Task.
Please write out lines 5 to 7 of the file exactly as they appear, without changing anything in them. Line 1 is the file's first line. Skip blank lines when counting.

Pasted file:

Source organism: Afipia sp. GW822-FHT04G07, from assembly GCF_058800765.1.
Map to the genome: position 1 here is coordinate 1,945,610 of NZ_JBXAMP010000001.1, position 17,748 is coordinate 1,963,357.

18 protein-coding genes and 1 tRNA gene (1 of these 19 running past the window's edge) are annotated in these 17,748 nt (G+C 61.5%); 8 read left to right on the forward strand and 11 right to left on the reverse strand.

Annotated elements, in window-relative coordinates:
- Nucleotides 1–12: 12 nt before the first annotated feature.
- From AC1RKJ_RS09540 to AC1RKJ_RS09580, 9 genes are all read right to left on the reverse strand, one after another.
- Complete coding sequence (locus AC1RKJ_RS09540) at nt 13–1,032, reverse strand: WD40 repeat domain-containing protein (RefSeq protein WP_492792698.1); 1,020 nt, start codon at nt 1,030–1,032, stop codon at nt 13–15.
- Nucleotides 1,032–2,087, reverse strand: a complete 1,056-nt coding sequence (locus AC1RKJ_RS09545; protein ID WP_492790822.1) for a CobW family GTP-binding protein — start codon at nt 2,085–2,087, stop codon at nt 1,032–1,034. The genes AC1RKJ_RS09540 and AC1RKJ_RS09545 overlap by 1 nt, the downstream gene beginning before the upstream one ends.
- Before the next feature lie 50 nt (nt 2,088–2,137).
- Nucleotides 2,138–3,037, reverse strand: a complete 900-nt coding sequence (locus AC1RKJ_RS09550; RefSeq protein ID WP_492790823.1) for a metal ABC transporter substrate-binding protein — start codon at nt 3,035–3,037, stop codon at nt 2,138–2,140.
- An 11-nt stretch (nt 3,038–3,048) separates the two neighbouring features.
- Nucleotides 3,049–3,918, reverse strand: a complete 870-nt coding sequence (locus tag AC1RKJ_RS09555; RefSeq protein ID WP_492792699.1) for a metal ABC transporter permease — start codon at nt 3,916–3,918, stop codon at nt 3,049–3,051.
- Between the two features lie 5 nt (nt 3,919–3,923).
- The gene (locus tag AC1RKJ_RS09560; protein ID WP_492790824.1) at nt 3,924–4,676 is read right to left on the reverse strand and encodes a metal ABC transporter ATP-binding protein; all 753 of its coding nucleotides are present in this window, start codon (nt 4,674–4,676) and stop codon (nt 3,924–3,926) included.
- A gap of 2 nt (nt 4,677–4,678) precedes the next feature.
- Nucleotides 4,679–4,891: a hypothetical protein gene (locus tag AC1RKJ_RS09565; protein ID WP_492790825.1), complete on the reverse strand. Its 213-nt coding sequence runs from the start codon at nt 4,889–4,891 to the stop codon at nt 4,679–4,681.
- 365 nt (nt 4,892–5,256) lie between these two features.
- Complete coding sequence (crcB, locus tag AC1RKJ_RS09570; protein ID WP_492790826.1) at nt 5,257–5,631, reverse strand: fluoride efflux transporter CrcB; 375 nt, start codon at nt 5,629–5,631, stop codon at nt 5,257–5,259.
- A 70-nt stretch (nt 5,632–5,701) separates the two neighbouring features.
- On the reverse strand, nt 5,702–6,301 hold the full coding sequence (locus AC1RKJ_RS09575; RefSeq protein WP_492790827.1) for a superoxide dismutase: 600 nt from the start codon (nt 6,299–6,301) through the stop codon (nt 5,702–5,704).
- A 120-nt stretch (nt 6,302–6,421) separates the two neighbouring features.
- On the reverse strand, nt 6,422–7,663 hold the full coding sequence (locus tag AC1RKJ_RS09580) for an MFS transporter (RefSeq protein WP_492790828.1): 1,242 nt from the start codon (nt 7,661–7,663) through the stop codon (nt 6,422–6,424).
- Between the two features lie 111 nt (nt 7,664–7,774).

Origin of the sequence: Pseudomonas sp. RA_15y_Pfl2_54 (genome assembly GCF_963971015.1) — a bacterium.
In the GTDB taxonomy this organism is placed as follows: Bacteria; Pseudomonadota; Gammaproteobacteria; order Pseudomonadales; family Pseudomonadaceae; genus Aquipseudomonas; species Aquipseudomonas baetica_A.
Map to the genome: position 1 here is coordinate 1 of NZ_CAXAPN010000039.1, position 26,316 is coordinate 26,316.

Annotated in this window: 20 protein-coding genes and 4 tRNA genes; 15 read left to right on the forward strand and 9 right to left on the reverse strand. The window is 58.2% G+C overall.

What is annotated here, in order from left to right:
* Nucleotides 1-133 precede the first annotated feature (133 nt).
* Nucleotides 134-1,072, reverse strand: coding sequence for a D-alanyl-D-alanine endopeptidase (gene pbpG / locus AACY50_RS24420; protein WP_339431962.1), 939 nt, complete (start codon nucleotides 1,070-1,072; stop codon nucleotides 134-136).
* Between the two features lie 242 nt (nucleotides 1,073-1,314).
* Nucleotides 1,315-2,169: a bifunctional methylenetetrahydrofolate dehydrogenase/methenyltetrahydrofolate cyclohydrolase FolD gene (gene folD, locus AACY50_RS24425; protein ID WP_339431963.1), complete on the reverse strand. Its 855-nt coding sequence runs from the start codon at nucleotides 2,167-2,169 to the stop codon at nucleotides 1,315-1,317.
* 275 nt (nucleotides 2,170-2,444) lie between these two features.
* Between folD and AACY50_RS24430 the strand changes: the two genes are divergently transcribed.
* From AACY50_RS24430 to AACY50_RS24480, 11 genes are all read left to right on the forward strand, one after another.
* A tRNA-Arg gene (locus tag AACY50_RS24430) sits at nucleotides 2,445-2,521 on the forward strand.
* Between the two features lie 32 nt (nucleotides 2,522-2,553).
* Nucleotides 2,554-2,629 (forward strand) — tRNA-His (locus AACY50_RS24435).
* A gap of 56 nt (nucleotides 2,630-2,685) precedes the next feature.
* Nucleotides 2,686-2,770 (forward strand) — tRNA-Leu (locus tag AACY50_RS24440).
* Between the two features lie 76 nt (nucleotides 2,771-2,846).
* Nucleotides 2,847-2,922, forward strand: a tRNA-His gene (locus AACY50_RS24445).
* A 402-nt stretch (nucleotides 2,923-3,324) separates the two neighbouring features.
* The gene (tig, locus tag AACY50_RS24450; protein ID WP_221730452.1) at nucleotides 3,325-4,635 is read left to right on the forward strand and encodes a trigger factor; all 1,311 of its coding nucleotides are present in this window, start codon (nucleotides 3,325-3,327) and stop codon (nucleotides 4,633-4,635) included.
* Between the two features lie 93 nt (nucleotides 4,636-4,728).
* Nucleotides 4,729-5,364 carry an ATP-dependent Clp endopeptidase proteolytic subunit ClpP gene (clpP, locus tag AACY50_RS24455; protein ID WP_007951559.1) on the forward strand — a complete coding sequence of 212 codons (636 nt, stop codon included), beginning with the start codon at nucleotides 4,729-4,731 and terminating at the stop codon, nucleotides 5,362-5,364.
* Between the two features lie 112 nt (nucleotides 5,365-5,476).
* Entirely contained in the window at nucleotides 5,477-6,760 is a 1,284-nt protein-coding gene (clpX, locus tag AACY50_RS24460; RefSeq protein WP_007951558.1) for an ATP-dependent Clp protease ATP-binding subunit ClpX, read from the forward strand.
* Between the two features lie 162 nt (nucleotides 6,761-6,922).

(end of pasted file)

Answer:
- Nucleotides 1–12: 12 nt before the first annotated feature.
- From AC1RKJ_RS09540 to AC1RKJ_RS09580, 9 genes are all read right to left on the reverse strand, one after another.
- Complete coding sequence (locus AC1RKJ_RS09540) at nt 13–1,032, reverse strand: WD40 repeat domain-containing protein (RefSeq protein WP_492792698.1); 1,020 nt, start codon at nt 1,030–1,032, stop codon at nt 13–15.